18 Subarachnoid Hemorrhage  Sudden onset first or worst headache.  HA usually generalized and associated with neck stiffness, loss of consciousness, nausea, vomiting, photophobia.  Blood pressure often rises significantly  Fever may result from meningeal irritation  1/3 of patients may have early symptoms of more mild HA, neck stiffness, nausea, vomiting, syncope or visual change often attributed to “sentinel bleeds/headaches”  Usually results from ruptured aneurysm or arterial-venous malformation (80%)  Risk factors for rupture: size, smoking, evidence of cranial nerve compression, ETOH use, female gender, hypertension and exposure to sympathomimetics, increasing age  Focal neurologic signs are uncommon and suggest AVM or parenchymal hemorrhage  Diagnosis is usually with non-contrast head CT  Lumbar puncture (if CT (-) but clinical suspicion high) demonstrates elevated pressure, gross blood, xanthochromia

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20 Intraparenchymal Hemorrhage  Sudden onset headache pain that is often similar in quality to that seen in SAH  Differentiating factors: focal neurologic signs, and more localized head pain  Etiology most commonly is uncontrolled hypertension which produces structural changes to the walls of penetrating arteries- lipohyalinosis  Most common sites include: putamen, thalamus, pons, cerebellum and lobar  Other potential etiologies include vascular malformations, tumor, amyloid angiopathy

21 Intraparenchymal hemorrhage originating in the basal ganglia of a 57 year old man with poorly controlled hypertension The scan on the left shows bleeding from an AVM in a woman in her 20’s. On the right is a post-op scan Intraparenchymal Hemorrhage

22 Acute Subdural Hematoma  Elderly and alcoholic patients with cerebral atrophy  Usually there is a history of prior head trauma (although this may not clearly be present in elderly)  Venous source with blood filling the potential space between the dura and arachnoid membranes  Location: lateral cerebral convexities, around tentorial membrane, under the temporal lobes, posterior fossa  Presenting signs: headache, confusion, drowsiness, focal neurologic signs (sometimes false localizing signs), seizures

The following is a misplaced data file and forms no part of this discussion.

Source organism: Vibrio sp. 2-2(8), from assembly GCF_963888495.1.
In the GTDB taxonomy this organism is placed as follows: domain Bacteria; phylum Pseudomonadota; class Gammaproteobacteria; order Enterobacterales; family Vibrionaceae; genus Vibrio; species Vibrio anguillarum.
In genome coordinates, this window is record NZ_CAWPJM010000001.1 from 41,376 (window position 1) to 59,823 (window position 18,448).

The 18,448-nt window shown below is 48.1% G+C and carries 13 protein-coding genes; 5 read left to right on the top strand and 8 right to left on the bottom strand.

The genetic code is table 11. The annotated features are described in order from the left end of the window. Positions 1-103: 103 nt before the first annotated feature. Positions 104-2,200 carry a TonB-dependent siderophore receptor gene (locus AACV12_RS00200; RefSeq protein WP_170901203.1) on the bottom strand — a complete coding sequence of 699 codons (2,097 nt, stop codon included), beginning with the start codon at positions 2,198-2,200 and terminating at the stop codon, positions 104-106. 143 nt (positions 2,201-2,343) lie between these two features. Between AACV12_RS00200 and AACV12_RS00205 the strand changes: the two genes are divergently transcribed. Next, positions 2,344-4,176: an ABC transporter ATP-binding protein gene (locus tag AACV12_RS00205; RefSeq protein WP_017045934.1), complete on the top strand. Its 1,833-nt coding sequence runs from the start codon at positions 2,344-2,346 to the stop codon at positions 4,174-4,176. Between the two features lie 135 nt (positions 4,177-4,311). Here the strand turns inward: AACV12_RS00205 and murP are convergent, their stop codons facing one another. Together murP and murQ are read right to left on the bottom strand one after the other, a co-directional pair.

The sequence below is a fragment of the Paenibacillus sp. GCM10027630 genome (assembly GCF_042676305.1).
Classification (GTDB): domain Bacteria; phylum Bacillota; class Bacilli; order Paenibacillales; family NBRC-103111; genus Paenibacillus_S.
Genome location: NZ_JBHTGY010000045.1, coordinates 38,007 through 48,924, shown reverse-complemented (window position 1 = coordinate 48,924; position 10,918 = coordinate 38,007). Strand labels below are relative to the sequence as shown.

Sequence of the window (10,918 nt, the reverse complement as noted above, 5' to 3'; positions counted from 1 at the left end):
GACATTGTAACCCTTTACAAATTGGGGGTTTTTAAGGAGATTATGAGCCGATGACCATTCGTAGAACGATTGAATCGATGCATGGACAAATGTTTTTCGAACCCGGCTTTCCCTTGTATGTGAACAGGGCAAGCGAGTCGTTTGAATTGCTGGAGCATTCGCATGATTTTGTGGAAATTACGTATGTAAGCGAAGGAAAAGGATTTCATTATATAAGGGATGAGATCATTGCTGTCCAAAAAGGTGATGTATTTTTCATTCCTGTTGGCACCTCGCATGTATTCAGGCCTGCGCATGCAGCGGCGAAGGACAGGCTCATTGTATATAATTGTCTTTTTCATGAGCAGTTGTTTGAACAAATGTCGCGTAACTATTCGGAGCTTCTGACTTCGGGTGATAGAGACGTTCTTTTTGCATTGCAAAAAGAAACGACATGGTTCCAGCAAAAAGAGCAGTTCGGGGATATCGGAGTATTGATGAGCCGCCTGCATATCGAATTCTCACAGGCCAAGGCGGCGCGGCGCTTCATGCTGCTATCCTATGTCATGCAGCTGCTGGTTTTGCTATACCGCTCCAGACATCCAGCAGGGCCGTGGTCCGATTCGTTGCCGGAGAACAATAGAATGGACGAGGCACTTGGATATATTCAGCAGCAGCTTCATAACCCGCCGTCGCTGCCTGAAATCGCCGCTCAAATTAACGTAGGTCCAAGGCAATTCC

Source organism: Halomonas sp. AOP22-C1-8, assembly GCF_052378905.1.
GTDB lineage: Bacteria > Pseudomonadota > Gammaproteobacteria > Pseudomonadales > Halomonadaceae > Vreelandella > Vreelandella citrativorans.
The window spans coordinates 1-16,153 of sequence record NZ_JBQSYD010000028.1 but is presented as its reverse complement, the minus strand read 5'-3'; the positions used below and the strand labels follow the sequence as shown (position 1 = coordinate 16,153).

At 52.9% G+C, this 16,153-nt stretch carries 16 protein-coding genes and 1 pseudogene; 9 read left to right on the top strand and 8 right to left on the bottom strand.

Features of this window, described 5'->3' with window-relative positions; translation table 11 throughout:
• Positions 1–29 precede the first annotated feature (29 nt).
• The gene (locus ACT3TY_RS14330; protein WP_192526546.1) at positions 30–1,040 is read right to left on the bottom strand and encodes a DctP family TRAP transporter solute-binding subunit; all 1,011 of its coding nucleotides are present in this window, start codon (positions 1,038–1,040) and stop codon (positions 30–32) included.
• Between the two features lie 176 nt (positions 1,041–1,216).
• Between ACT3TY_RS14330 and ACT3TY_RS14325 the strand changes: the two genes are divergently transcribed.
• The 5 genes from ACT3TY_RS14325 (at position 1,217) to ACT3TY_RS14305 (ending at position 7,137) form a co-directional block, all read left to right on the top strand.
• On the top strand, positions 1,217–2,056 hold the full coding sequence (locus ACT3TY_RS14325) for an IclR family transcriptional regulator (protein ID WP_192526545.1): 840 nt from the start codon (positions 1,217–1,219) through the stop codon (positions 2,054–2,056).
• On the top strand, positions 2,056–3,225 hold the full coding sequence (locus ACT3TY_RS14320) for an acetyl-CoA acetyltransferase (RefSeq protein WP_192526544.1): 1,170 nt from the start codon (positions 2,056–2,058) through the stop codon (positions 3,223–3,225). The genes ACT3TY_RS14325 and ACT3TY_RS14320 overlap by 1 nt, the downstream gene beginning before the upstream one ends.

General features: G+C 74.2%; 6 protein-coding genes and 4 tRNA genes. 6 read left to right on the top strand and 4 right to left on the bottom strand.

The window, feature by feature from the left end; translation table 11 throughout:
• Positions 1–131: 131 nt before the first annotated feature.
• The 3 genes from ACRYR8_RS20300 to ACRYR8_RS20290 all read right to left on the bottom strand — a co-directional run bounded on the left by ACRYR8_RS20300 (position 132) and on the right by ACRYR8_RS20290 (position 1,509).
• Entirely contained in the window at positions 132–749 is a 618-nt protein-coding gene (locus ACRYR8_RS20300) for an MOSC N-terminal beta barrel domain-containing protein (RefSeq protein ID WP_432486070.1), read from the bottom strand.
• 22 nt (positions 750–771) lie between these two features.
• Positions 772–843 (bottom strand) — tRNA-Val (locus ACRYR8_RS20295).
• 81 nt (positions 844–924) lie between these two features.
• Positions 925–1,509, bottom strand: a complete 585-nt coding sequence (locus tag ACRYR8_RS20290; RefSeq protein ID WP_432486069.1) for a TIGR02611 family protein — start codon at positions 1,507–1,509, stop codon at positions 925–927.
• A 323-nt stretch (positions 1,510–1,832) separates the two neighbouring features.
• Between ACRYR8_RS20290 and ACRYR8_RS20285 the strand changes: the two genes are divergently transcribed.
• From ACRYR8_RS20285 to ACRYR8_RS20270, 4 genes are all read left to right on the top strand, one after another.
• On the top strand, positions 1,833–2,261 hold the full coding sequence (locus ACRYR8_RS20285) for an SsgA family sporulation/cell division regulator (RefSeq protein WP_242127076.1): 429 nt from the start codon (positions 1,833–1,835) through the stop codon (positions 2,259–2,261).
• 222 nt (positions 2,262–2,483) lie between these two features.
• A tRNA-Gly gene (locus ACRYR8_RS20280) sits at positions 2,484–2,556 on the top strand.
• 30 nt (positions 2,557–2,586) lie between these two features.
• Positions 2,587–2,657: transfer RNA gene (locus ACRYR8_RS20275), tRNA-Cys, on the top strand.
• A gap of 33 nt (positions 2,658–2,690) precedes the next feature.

23 Acute Subdural Hematoma

24 Internal Carotid or Vertebral Dissections  Headache associated with these may be gradual or sudden in onset  It is usually ipsilateral to the site of dissection and may involve the face and periorbital area  Often there are focal neurologic signs (usually related to stroke or TIA) but these may be delayed in onset  In carotid dissections Horner’s syndrome may be present  Pulsatile tinnitus is also a classic symptom  Often there is a history of recent head or neck trauma (including chiropractic manipulation)  Diagnosis is via MRA or CTA

25 On fat-suppressed T1 MRI carotid dissection may be seen as a crescent shaped signal abnormality when mural thrombus is present MRA showing the presence of internal carotid artery dissection

26 Bacterial Meningitis  Classically presents with headache, fever, stiff neck and subacute alterations in consciousness without focal neurologic signs  Kernig and Brudzinski signs have very low sensitivity  LP should be done in any patient with new onset headache associated with fever  Clinically may be differentiated from encephalitis patients by the absence of seizure or focal neurological deficit

27 Cerebral Venous Thrombosis  Requires a high index of suspicion  Predisposing conditions: pregnancy/peripartum, OCPs, obesity, dehydration, hypercoagulable states, infection  Symptoms: headache, seizures, stupor, papilledema, vision loss, hemiplegia  Oculomotor and abducens palsies may be present  Diagnosis is usually by MR venogram Arrows showing filling defects due to superior sagittal thrombosis on MRV